Although many of the anti-Islam writers and neoconservative pundits play on the fear of the general public by publishing books for a general audience, others have been done for policymakers under the cover of respected institutions and think tanks, such as the American Enterprise Institute, the Heritage Foundation, and the RAND Corporation. Readers should note that this activity began in 1992 when Defense Department staffers I. Lewis Libby and Paul Wolfowitz drafted the “Defense Policy Guidance” and was followed more discreetly and in more depth in a report, “Rebuilding America’s Defenses,” published in 2000 by the Project for the New American Century.
The neoconservative attitudes of, and approach to, Islam and the Middle East are well illustrated by a widely publicized report written by Cheryl Benard and published by the RAND Corporation in late 2003 under the title “Civil and Democratic Islam.” Like other neoconservatives, Benard blames the rise of intolerance, anti-democratic tendencies, and terrorism on all Muslim individuals and groups that closely adhere to Islamic values and practices. RAND openly advocates “religion building” as the only way to counter terrorism and anti-Americanism.
Religion building is an invitation to world powers to reform Islam. It is a call for reinterpreting Islam and restructuring Muslim societies so as to counter the rise of militancy in Muslim societies. There is no contention over the need for reform, and the need for cultural and social reforms in Muslim societies and communities was well articulated by Muslim intellectuals long before Islam became the main focus of Western reporters and pundits. Indeed, reform has been underway for more than a century now, and Muslims have been engaged in an internal struggle to redefine modern Islamic societies in ways that aim at empowering civil society and ensuring democratic control.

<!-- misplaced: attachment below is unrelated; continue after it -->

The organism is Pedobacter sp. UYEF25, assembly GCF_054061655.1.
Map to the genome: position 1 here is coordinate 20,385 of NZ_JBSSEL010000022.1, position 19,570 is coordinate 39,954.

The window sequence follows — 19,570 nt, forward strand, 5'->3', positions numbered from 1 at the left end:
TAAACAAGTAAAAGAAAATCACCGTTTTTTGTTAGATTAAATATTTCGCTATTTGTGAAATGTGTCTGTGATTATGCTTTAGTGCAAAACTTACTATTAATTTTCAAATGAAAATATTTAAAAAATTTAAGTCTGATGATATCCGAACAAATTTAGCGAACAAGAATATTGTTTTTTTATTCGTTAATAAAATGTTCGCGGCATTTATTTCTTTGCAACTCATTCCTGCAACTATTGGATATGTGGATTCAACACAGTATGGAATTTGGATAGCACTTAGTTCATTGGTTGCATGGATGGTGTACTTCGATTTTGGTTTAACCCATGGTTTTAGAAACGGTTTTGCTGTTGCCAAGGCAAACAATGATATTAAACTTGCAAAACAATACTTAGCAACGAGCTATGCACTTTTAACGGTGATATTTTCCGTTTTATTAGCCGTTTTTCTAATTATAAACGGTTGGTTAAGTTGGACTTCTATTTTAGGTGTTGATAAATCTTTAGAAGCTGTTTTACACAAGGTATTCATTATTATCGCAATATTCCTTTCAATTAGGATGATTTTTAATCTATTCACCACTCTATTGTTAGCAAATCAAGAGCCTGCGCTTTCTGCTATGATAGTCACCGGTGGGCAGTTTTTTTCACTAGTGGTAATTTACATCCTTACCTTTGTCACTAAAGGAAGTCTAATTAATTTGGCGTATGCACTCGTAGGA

The contention is rather over how reform is to be achieved, and who is more capable of leading the reform. The contention is over whether reform can or should be imposed by outsiders who have little understanding of Muslim societies and a vague sense of the nuances of local cultures, and who call on world powers to use their political and military clout to impose sociopolitical design on Muslim societies and communities. A call for external intervention to restructure the Islamic faith and rebuild Muslim societies is faulty, and is guilty of misreading Islam and ignoring the sociopolitical reality that gives rise to global terrorism.
Religion building is perilous, complex, ill-conceived, and practically untenable. It is a distraction and a blatant attempt to avoid any serious evaluation of the responsibility of world powers for the radicalization of Muslim politics. The rise of radical Islam cannot be explained purely on the level of religious doctrine. Radicalization of Muslim politics is directly connected to the rise of authoritarian regimes in Muslim societies. Authoritarian Middle Eastern regimes that suppress open debate and silence opposition have long enjoyed the support of successive U.S. administrations.